Philosophy 220. Truth Functional Properties Expressed in terms of Consistency


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1 Philosophy 220 Truth Functional Properties Expressed in terms of Consistency
2 The concepts of truthfunctional logic: Truthfunctional: Truth Falsity Indeterminacy Entailment Validity Equivalence Consistency
3 The concepts of truthfunctional logic: The section of the text from aims to demonstrate that all of the other concepts of truthfunctional logic can be explained in terms of truthfunctional consistency. As it happens, all of the concepts of truthfunctional logic can be explained in terms of any of the other concepts of truthfunctional logic listed previously.
4 Why Consistency? If all of the other concepts of truthfunctional logic can be explained via truth functional consistency, then a system that determines consistency can determine all of the other concepts as well. We will be replacing truthtables with a system based on consistency (but that is much easier to learn if you already are very familiar with truthtables). This new system, called the semantic tree system will be our primary system for determining validity, entailment, equivalency, etc. for the remainder of the course.
5 TruthFunctional Consistency (Review) A set of sentences of SL is truthfunctionally consistent if and only if there is at least one truth value assignment [of the constituents of the set of sentences] on which all the members of the set are true.
6 TruthFunctional Falsity Definition A sentence of SL is truthfunctionally false if and only if it is false on every possible truthvalue assignment of its constituents. Explained via consistency A sentence is truthfunctionally false if and only if { } is truthfunctionally inconsistent. Since inconsistent sets are sets that can never all be true at the same time, and since the unit set of has only one member, it must always be false to be inconsistent.
7 TruthFunctional Truth Definition A sentence of SL is truthfunctionally true if and only if it is true on every possible truthvalue assignment of its constituents. Explained via Consistency A sentence is truthfunctionally true if and only if {~ } is truthfunctionally inconsistent. Since inconsistent sets are sets that can never be true at the same time, and since the unit set ~ has only one member and is a negation.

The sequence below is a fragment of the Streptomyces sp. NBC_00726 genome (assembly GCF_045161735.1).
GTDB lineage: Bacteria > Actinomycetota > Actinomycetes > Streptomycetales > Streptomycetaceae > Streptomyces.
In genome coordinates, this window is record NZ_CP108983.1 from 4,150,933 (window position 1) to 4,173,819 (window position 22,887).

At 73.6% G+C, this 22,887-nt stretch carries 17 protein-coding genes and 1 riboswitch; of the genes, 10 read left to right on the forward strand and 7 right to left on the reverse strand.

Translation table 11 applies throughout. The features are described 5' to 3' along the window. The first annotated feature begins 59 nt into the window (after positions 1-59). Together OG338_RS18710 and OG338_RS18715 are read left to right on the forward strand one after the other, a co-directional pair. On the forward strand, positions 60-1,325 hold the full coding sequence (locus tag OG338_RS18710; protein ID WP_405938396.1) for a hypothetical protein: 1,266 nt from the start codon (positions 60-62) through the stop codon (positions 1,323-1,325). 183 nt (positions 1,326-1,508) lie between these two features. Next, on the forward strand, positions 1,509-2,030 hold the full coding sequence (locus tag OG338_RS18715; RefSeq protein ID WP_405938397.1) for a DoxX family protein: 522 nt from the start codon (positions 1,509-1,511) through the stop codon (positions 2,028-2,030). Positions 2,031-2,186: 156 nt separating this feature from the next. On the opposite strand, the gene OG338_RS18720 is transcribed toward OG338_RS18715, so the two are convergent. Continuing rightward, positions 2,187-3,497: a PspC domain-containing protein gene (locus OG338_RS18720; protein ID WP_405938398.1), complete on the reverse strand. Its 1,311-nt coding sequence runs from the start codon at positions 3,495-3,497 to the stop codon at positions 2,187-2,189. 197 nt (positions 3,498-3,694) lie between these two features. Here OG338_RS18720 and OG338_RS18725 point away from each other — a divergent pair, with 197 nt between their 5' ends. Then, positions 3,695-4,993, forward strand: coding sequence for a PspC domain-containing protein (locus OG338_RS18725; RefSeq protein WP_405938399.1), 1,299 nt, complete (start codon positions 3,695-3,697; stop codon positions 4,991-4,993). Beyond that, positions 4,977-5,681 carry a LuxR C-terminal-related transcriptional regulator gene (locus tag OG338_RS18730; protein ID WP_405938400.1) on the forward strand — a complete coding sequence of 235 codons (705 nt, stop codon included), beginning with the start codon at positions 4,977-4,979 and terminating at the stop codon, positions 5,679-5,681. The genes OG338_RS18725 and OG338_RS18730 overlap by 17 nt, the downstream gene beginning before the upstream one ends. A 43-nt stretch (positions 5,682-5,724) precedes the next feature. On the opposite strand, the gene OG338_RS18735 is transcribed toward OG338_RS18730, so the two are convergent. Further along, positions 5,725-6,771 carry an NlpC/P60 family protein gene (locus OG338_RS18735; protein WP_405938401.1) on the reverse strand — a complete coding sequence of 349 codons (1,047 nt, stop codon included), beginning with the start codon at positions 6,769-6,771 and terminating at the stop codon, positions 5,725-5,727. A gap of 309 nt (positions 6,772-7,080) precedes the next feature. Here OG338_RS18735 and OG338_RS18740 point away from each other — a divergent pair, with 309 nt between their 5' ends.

8 TruthFunctional Indeterminacy Definition A sentence of SL is truthfunctionally indeterminate if and only if it is neither truthfunctionally true nor truthfunctionally false. Explained via consistency A sentence is truthfunctionally indeterminate if and only if both {~ } and { } are truthfunctionally consistent. Since is truth functionally true or false if one of the above sets is inconsistent
9 TruthFunctional Equivalence Definition Sentences and of SL are truthfunctionally equivalent if and only if there is no truth value assignment [for the components of and ] on which and have different truthvalues. Explained via consistency Sentences and of SL are truthfunctionally equivalent if and only if {~( )} is truthfunctionally inconsistent Since only truthfunctionally false sentences are inconsistent as sole members of a set, the negation of a sentence asserting that and have different truthvalues being truth functionally false means that and must have the same truthvalue.
10 A new symbol: To define validity and entailment by means of consistency, it is useful to introduce a new symbol: is the union symbol. The union symbol is used to express the combination of two sets together or to express the combination of a set and a sentence. Example: {A, B, C} D is {A, B, C, D}
11 Truthfunctional entailment Definition A set of sentences of SL truthfunctionally entails a sentence if and only if there is no truthvalue assignment on which every member of is true and is false. Explained via Consistency if and only if {~ } is truthfunctionally inconsistent. Next slide contains more detailed rationale
12 if and only if {~ } is truthfunctionally inconsistent. If the set entails, then there is no truthvalue assignment that makes the members of true while is false. That means that whenever the members of are all true, is also, so {~ } would be inconsistent. Side note: If is inconsistent to begin with, then {~ } is still inconsistent, and still entails, because inconsistent sets entail anyhting.
13 TruthFunctional Validity Since validity is simply a special case of entailment, the same procedure can demonstrate that validity can be described in terms of consistency. If an argument is valid, then the union of the set of its premises and the negation of its conclusion will form a truthfunctionally inconsistent set.
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